Is Belarus a Russia-Occupied Territory or Russian Ally?
By Pavlo Troian, Marshall Center alumni scholar
What is the extent of Belarus’ participation in Russian aggression against Ukraine? It was from Belarus that Russian troops invaded the Kyiv, Chernihiv and Zhytomyr regions of Ukraine in February 2022, reaching Bucha, where they committed an infamous massacre. It was from Belarus that Russian troops entered, shelled and captured the Chernobyl power plant — with its spent nuclear fuel storage facilities and its new confinement shell, which prevents radiation leaking from the melted-down reactor — thereby risking nuclear contamination.
From the very beginning of Russia’s full-scale war against Ukraine, there have been missile attacks from Belarusian territory on Ukraine. The U.S. Department of Defense confirmed this as early as March 3, 2022. On February 27, 2022, even Belarusian President Alexander Lukashenko admitted to such missile strikes. According to some reports, missiles also were fired at Ukraine from Belarus on Ukrainian Independence Day in August 2022, a few days after Lukashenko had cynically congratulated the Ukrainian people on the holiday, wishing “A peaceful sky above their heads.”
Belarus also provided and continues to provide numerous substantial forms of support for Russia’s war, as well as provision of logistics and military infrastructure. After the invasion began, a significant number of Russian soldiers wounded in Ukraine were treated in Belarusian military and civilian hospitals, as confirmed by Lukashenko. Belarusian service members and civilians were also involved in organizing the transportation and burial of Russian soldiers killed in Ukraine. Russian-mobilized troops receive training at Belarusian training grounds. Belarus also apparently supplies ammunition, missiles and military equipment to the Russian army, shares intelligence, maintains and repairs damaged Russian military vehicles and aircraft, and provides various other forms of support.
However, as of September 2023, there had been no clear evidence confirming the presence of regular Belarusian army units in Ukraine. In addition, there is no information indicating that Belarusian troops have shelled Ukrainian territory.
Given what is known, is there legal evidence of Belarus’ complicity in Russia’s aggressive war against Ukraine? In fact, international humanitarian law has no clear definition of “complicity in aggression.” Dozens of research papers have been written on this topic in which the authors discuss legal and political aspects and provide various definitions of this term. One can find more on this topic in such books as “Complicity and the Law of State Responsibility,” by Helmut Philip Aust, “Complicity in International Law,” by Miles Jackson, or “Complicity and its Limits in the Law of International Responsibility,” by Vladyslav Lanovoy.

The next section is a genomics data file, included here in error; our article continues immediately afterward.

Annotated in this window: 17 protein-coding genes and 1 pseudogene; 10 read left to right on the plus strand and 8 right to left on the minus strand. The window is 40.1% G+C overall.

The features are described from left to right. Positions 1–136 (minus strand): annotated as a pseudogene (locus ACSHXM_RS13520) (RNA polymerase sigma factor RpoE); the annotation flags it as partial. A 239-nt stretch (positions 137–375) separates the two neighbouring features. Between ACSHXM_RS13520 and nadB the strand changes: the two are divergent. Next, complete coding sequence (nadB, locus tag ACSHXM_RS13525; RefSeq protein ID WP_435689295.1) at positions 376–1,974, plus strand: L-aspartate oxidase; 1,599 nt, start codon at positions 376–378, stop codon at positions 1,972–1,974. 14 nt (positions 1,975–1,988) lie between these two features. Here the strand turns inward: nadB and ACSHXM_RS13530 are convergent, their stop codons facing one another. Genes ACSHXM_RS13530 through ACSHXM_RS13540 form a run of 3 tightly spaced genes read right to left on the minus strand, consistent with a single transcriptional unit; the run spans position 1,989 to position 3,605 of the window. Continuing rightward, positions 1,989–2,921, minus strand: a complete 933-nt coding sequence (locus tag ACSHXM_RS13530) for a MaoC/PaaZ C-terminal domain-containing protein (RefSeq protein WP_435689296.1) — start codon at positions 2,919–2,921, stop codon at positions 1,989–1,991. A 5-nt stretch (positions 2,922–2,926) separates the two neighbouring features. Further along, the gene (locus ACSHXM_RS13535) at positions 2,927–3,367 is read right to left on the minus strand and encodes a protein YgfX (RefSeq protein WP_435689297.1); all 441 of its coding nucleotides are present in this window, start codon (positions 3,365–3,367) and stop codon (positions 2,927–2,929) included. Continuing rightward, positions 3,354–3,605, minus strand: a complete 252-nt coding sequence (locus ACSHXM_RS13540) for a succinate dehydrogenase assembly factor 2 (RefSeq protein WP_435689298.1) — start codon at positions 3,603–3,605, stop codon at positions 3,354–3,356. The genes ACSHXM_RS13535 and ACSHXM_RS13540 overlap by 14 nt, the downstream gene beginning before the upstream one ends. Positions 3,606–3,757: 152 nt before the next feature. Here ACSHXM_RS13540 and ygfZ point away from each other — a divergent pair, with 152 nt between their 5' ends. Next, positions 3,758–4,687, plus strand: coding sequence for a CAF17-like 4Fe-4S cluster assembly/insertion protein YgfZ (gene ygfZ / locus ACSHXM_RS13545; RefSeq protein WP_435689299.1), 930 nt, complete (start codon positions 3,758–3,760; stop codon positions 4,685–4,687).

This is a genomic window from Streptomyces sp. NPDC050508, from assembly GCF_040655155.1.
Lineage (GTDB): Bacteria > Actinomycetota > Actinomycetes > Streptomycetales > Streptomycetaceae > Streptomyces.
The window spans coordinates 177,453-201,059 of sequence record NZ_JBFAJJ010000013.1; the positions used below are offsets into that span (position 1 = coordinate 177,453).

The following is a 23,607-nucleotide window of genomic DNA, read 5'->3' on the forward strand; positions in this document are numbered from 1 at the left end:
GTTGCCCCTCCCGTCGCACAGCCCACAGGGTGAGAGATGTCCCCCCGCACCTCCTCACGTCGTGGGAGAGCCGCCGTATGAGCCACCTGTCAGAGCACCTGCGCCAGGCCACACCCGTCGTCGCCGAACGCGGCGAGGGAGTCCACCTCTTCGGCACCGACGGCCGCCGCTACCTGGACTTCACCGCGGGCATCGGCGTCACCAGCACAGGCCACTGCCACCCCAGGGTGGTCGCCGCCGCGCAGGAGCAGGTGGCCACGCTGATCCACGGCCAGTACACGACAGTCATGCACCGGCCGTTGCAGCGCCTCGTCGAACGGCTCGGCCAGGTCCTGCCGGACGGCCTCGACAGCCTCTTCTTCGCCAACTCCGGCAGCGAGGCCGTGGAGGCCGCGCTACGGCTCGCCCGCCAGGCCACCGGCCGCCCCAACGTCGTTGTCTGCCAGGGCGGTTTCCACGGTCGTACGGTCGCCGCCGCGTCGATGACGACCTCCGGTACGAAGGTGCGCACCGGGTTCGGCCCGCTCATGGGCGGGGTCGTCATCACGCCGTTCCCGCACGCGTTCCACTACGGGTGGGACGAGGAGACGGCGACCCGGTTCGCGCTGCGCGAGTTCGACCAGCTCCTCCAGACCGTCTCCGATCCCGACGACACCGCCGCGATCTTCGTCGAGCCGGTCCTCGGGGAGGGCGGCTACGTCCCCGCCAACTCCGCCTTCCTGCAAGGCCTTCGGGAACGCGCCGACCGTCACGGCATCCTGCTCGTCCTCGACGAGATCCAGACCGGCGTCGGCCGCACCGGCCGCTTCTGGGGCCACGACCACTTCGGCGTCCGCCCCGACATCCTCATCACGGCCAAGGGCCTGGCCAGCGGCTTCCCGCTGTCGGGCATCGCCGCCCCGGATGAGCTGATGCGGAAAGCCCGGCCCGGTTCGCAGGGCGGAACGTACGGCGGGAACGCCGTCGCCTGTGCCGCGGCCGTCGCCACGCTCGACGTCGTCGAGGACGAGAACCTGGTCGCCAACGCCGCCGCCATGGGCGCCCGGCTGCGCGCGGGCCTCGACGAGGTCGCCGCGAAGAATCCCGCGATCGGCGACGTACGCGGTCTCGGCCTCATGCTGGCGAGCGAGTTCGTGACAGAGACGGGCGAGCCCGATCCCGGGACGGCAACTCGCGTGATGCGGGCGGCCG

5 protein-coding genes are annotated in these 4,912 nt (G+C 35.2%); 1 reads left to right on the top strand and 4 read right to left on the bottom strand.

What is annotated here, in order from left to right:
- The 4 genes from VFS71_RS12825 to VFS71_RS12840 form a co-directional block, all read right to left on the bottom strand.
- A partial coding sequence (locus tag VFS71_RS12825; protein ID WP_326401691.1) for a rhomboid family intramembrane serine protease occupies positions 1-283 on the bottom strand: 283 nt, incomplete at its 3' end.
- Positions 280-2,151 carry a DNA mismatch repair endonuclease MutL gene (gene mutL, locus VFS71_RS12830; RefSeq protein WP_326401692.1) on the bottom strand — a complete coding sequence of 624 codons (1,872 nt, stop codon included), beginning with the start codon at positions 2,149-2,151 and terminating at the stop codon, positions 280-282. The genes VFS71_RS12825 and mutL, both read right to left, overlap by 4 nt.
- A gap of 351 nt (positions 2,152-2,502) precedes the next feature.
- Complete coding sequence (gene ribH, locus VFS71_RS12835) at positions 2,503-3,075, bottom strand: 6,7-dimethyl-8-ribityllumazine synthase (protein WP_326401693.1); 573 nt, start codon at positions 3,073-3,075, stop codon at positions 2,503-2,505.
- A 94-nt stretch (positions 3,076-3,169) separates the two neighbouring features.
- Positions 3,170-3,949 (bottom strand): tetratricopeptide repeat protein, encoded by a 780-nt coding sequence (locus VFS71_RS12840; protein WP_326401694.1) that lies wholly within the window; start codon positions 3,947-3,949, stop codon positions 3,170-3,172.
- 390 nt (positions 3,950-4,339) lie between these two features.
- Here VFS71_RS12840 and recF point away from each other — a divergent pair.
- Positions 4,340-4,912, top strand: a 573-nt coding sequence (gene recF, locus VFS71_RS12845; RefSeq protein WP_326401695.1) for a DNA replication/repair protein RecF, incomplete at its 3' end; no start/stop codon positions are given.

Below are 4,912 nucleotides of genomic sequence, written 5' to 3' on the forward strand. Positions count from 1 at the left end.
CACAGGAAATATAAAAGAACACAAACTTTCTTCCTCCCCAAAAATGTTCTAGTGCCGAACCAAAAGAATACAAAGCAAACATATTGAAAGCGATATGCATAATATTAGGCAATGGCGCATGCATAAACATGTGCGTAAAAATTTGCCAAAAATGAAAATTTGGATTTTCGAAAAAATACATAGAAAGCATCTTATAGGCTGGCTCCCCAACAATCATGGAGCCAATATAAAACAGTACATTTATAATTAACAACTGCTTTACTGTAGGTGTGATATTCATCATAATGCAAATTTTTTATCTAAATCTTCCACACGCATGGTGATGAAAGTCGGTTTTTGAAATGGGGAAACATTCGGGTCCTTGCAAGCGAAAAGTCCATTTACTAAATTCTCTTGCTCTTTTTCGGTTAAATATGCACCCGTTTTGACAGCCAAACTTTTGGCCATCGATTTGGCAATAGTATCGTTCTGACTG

Because the purpose of this article is not to delve into the subtleties of international humanitarian law, we will instead look at some definitions from international legal documents regarding what constitutes complicity in aggression.
On December 14, 1974, the United Nations General Assembly adopted Resolution 3314 (XXIX) as a nonbinding recommendation to the U.N. Security Council on how to define the crime of aggression. Article 3 of the resolution contains a list of acts that qualify as aggression. Paragraph (f) of Article 3 states: “The action of a State in allowing its territory, which it has placed at the disposal of another State, to be used by that other State for perpetrating an act of aggression against a third State.” This clearly implicates Belarus, which openly offered its territory to Russia to be used for the invasion of Ukraine.
In addition, in 2001 the U.N. International Law Commission adopted the Articles on the Responsibility of States for Internationally Wrongful Acts (ARSIWA). The U.N. General Assembly commended ARSIWA to governments later that year. The General Assembly has yet to formally adopt ARSIWA, however, according to Chatham House’s Harriet Moynihan, it instead commends them to the attention of governments on a regular basis.
ARSIWA includes Article 16 on the responsibility of states that aid or assist internationally unlawful acts by other states, which declares: “A State which aids or assists another State in the commission of an internationally wrongful act by the latter is internationally responsible for doing so if: (a) that State does so with knowledge of the circumstances of the internationally wrongful act; and (b) the act would be internationally wrongful if committed by that State.” This is also applicable to Belarus, as Minsk has publicly acknowledged its awareness of Moscow’s intentions to attack Ukraine.